Greece unveiled its austerity package to tackle the debt crisis. Fears of
contagion to other parts of the Euro zone, particularly Portugal, Spain
and Ireland, have further undermined the euro.
Whilst recent data has provided some encouragement for the UK
economy, there is no doubt investors wish to see a swift and credible
plan put in place to address the UK debt issues to prevent this
contagion spreading across the channel.
Looking at 9-month highs, and close to last year’s 1.1905 high in
£-eur, many businesses with overseas exposure would like to take
advantage of current exchange rates to protect against the potential for
sterling depreciation in the wake of the General Election.
A simple forward contract, bookable out as far as two years if required
and for as little as a 5% deposit, would lock into current exchange
rates and eliminate the risk of a potentially damaging fall in the value
of the pound. Clearly this would also remove the possibility to take
advantage of further gains, although protecting margin should be seen
as a priority over undefned currency gains or losses.
ifyou would like tospeak toone ofourforeign currency specialist
Edinburgh Tour Guides is an Edinburgh based company. We have local
guides with local knowledge, who specialise in Edinburgh. Our guides are all
fully insured, professional, motivated and experienced. We have guides with
special interests from Architecture to History, Robert Burns to Storytelling.
From walking tours to coach and car tours, our guides would love to show
you our beautiful city. Guides can be hired from one hour to a full day.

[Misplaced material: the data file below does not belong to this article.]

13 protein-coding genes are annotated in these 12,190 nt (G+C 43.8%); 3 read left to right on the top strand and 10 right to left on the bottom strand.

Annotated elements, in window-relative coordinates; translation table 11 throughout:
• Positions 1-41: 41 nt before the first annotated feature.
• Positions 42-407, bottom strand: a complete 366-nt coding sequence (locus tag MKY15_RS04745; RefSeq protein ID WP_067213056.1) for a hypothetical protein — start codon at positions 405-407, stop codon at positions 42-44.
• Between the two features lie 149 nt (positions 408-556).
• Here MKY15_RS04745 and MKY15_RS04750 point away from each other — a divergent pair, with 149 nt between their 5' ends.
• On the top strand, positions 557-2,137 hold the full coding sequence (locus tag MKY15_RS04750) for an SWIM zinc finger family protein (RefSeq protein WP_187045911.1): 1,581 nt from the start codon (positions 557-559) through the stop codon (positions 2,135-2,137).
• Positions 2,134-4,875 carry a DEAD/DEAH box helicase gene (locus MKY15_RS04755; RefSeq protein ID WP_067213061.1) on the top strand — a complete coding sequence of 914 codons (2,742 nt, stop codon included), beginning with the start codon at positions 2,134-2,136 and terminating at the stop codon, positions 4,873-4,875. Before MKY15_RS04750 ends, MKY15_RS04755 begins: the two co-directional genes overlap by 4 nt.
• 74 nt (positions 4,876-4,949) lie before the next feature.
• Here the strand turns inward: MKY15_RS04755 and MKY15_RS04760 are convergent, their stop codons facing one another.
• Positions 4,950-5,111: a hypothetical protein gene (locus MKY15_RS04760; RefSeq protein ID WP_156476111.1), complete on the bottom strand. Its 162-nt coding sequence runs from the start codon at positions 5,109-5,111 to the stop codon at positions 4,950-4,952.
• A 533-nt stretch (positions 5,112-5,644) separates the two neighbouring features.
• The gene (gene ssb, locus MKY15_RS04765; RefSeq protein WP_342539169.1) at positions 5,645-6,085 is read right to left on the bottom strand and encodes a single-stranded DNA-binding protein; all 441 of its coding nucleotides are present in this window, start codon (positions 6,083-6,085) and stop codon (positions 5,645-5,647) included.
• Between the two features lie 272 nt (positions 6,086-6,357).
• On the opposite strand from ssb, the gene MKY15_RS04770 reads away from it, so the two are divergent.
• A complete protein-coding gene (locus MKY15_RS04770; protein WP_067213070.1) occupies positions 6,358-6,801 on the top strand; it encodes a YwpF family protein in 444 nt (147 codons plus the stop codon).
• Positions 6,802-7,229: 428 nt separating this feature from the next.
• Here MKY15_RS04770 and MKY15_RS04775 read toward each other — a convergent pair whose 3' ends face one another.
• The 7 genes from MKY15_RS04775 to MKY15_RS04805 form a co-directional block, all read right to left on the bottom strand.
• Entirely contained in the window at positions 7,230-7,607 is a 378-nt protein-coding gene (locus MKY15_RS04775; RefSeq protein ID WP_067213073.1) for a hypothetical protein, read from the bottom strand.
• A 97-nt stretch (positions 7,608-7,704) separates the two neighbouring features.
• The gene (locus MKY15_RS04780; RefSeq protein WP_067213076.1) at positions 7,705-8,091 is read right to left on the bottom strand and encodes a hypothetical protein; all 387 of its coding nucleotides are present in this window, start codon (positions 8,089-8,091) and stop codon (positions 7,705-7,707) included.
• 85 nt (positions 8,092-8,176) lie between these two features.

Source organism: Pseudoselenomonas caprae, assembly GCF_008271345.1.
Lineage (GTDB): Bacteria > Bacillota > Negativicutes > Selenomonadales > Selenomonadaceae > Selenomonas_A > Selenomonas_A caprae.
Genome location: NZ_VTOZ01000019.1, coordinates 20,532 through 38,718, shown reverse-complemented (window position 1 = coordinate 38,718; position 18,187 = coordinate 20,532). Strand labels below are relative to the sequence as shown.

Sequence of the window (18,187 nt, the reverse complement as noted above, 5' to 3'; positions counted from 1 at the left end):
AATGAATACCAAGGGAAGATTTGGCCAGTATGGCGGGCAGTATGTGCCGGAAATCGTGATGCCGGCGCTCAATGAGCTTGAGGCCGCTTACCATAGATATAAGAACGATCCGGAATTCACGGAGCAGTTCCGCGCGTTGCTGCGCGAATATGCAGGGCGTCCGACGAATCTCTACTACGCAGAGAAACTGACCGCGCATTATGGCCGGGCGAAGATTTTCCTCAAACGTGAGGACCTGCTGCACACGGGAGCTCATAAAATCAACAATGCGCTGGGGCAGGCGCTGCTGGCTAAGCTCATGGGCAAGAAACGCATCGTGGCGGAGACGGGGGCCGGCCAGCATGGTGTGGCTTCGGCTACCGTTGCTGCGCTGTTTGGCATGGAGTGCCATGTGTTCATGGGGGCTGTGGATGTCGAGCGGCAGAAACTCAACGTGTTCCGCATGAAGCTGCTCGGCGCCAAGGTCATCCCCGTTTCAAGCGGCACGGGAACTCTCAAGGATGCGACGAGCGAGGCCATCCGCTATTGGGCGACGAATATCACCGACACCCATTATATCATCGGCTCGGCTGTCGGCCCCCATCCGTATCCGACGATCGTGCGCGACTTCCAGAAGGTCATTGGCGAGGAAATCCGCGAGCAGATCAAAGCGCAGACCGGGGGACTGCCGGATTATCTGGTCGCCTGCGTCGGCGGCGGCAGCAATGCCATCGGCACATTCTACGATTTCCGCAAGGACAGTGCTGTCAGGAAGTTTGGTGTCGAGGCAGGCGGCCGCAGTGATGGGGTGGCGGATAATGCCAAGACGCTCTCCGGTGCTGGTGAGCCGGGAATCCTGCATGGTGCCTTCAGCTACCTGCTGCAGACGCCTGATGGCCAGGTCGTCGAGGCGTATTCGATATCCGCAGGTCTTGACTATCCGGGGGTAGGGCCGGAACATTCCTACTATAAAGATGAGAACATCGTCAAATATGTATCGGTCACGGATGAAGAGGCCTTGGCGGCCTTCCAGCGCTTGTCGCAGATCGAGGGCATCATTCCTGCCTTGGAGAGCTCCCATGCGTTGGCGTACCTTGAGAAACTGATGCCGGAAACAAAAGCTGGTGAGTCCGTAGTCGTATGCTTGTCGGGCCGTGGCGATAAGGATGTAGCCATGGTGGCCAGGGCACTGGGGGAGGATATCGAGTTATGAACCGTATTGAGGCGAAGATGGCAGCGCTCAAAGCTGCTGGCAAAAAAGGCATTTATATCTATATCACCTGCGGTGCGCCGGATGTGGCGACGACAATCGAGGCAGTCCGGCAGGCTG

We are also happy to help you plan your itinerary from admissions to coach
We are happy to supply guides for large groups or individuals. Our client
base includes Ambassadors, Journalists, and Conference delegates, university
student and schools groups.
Whatever your guiding needs, we are here to help
you make the most of your time in Edinburgh.
Greyfriar’s Bobby
Edinburgh Skyline
Edinburgh Castle
Palace of Holyroodhouse
John Knox House Tour Guide
23 Broomhouse Place North, Edinburgh, EH11 3UF.
Tel: +44 (0)131 443 0548 Mob: +44 (0)79 4847 2828
Ross Clark – international outlook
With earlier fears of a hung parliament now realised investor confdence in the new
Government’s ability to address the UK budget defcit will be critical to the performance of
the pound. Sterling has been riding high against the euro as internal pressures weigh on the
single currency and this has, until now at least, sheltered the UK from the negative spotlight.
Can we protect against Euro zone
June/July2010 BC 17 16 BC June/July2010






, T

01 03
Coming up roses: forists Amanda Baillie-Hogg & Lydia Shade of
Style Exotic (4th & 5th from the left) are congratulated on winning
the Grahame Cunningham Award by (L to R) Donald Kerr, Bank
of Scotland, the chamber’s Linda Fenwick, Elaine Cunningham and
Chamber President, Robert Carr
Managing Director of the Chamber, Graham Birse, with Sarah
Boyack MSP, who was among the guests
L to R: Ewan Thomson of First Scottish Group with Charlotte Di
Corpo of Festivals Edinburgh & Barclay Price of Arts & Business in
Scotland enjoy the drinks and networking
Dinner with Donald
Bank of Scotland Director of Commercial Banking Donald Kerr took